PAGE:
A free lecture delivered by Professor Volker Scheid on Wednesday 20 July 2016 at the Regent Street Campus.
What is it that makes complementary and alternative medicines (CAM) different from conventional medicine? The most common answer, surely, is that they are holistic. And Chinese medicine even more so, for does not all of Chinese culture embrace holism at its very core?
In this talk, Prof. Volker Scheid presented us with a very different story. Holism, as he revealed, emerged in Germany and not in China and it became conjoined to Chinese medicine only in the course of the late 20th century. The story of this convergence is a fascinating narrative that takes in German philosophers like Kant, Hegel, Marx and Engels; C.G. Jung, the Swiss psychotherapist; Joseph Needham, the Cambridge historian of Chinese science; Alan Watts and a host of German emigres to the US; the beats and hippies; quantum physicists and their popularisers; Mao Zedong and the famous Chinese scientist Qian Xuesen; systems theorists; the Nazis; and, of course, Chinese medicine practitioners from the East and the West.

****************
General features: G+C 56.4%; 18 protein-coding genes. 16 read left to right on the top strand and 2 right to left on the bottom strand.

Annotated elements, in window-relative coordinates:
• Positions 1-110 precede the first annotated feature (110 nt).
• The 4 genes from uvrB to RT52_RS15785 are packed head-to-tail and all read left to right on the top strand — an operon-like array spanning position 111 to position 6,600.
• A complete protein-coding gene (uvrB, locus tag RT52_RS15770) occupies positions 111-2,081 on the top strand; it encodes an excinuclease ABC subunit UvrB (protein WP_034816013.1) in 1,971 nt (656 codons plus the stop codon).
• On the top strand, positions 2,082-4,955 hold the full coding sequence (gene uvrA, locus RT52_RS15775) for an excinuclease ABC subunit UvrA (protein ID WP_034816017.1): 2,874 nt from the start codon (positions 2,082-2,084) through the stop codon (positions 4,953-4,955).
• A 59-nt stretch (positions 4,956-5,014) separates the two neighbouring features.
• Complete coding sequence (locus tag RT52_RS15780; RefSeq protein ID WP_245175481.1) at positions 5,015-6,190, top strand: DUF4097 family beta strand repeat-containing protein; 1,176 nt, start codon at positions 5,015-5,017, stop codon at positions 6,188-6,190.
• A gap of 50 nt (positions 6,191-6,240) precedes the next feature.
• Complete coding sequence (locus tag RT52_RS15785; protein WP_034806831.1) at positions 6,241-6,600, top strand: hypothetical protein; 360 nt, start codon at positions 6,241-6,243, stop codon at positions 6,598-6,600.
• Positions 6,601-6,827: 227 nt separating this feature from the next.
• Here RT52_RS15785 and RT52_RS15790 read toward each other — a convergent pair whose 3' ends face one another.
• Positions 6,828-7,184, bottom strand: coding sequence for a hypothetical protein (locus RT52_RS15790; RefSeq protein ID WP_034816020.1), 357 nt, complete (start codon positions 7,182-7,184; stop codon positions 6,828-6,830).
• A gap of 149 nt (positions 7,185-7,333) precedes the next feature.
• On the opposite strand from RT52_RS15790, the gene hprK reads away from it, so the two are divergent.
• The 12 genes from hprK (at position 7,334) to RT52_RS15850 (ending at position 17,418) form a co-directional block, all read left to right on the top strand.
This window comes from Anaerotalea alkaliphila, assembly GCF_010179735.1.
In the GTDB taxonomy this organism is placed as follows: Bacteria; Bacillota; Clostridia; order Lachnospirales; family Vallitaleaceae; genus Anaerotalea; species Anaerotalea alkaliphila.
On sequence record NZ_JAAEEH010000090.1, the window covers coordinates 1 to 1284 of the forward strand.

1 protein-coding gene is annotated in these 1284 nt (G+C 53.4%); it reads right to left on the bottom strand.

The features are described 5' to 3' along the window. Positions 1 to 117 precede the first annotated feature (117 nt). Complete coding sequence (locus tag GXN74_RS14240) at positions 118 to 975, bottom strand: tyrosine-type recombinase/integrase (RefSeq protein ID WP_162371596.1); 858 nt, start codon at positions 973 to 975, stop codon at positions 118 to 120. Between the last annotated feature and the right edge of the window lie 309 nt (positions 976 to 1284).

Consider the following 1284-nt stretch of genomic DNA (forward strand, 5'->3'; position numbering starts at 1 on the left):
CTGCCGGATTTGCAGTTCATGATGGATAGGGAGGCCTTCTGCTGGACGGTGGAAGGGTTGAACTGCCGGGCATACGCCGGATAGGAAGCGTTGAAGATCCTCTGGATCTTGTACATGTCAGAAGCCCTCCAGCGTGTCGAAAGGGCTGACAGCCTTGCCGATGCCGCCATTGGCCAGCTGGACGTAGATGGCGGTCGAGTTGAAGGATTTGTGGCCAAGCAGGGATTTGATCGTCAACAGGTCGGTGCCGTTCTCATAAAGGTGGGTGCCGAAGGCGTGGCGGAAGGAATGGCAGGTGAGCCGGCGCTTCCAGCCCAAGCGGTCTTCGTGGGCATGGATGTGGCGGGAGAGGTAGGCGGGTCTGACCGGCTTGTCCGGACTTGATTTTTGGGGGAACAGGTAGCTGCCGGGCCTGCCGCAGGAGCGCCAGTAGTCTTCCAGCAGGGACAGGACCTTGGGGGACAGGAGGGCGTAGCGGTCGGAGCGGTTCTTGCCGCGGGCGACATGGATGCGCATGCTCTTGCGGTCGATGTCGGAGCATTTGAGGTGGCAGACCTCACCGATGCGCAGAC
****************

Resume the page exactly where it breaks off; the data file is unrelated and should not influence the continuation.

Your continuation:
Thus, the story of how Chinese medicine became German is also a story of the 20th century and of a world that had already produced truly global practices long before globalisation became a fashionable term. But if holistic Chinese medicine is not Chinese but German - what, if anything, should we do about it?